If you are looking for things to do in Cusco before or after your trip to Machu Picchu and are looking for an area with history, art, scenery, food, nightlife, accommodation, or all of the above: look no further than the San Blas neighborhood in Cusco.
San Blas, formerly known as the “artisan’s quarter” is an intimate area within Cusco’s historic center that maintains its original classic status, with narrow stone staircases and intact houses that date back hundreds of years. Visitors can easily access and explore this popular Cusco destination located only 4 blocks from the city’s main square.
At the time of the Inca Empire, it is believed that the San Blas neighborhood was originally inhabited by mitimaes (from the Quechua word “mitma”, meaning resettlement), which were groups of people resettled by the Inca government for a specific economic, cultural, political or social purpose.
The main purpose of the mythmaes of San Blas was to teach local goldsmiths and silversmiths to create gold sculptures (many of whose techniques would later be applied in the construction of the infamous Qoricancha temple). At that time this place was called T’oqokachi (salt cave in Spanish) by the colonizers.
Many years later, around 1550, the San Blas Church was built over an ancient Inca sanctuary dedicated to Ilapa, the god of thunder and lightning. It boasts a simple cross-shaped structure originally built with adobe, but after many natural disasters, it had to be reinforced with stone.
The Church of San Blas is still the oldest church in Cusco, but that is not the only reason why it is such a popular Cusco tourist attraction.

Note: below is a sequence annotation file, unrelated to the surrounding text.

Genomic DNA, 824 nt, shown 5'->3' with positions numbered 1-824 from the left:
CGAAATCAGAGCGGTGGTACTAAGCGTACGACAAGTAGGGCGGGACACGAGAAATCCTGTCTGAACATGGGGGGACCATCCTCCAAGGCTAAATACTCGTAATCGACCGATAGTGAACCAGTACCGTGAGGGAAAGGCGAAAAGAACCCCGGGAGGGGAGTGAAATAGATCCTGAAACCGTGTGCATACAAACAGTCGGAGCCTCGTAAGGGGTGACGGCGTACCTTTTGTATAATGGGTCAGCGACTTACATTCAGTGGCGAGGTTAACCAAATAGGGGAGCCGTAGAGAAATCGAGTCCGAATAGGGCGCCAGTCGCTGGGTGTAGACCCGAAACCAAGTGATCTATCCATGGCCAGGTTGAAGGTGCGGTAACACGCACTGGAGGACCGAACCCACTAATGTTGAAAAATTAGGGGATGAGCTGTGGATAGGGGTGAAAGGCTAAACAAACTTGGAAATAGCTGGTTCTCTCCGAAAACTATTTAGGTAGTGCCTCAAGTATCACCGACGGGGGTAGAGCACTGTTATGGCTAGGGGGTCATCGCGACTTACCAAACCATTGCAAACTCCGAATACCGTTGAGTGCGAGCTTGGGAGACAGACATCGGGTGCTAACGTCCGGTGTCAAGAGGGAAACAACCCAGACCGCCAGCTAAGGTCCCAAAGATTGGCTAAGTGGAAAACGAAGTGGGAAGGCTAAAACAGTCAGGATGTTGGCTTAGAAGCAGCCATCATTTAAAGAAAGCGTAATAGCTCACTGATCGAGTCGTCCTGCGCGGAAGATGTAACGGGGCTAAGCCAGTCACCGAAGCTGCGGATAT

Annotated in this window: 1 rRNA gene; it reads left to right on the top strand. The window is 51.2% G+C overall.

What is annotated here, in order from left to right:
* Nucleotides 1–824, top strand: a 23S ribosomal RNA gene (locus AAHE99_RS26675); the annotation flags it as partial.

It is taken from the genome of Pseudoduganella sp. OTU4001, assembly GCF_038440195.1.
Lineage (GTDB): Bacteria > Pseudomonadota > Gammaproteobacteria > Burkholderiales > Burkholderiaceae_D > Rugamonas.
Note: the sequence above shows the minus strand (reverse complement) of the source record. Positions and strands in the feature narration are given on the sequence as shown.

The history and art of San Blas neighborhood are very interrelated. The Church of San Blas may be simple on the outside, but the Baroque style interior offers an incredible altar with gold leaves and several paintings and oil paintings from the Great School of Cuzco Art (here many of its founders included several indigenous descendants of this area)
The most famous one in the church is an elaborate pulpit (known as “The Pulpit”) carved from a single cedar tree. This extremely delicate and intricate piece of art is considered one of the greatest wood carving masterpieces in the Western Hemisphere.
Outside the church, art still has obvious cultural importance within the neighborhood. You will find boutiques and galleries that fill Carmen Alto and Tandapata streets. The Plazoleta holds a craft fair every Saturday and Sunday.
The popular Cuesta de San Blas is perhaps the best-known artistic area, composed of several silver stores, fine sculptures, delicate handmade dolls, among other things.
At the end of the narrow and steep street (cuesta means “hill” or “slope” in Spanish), is the gallery of the renowned Cusco artisan Hilario Mendivil, famous for his sculptures and long-necked figures.
In addition to its rich artistic contribution, if you continue up the Cuesta de San Blas and the Plaza you can also get spectacular panoramic views of Cusco. Just turn left on Tandapata Street and right on Pasñapakana Street to reach the Mirador de San Blas, a beautiful closed park area overlooking the entire city.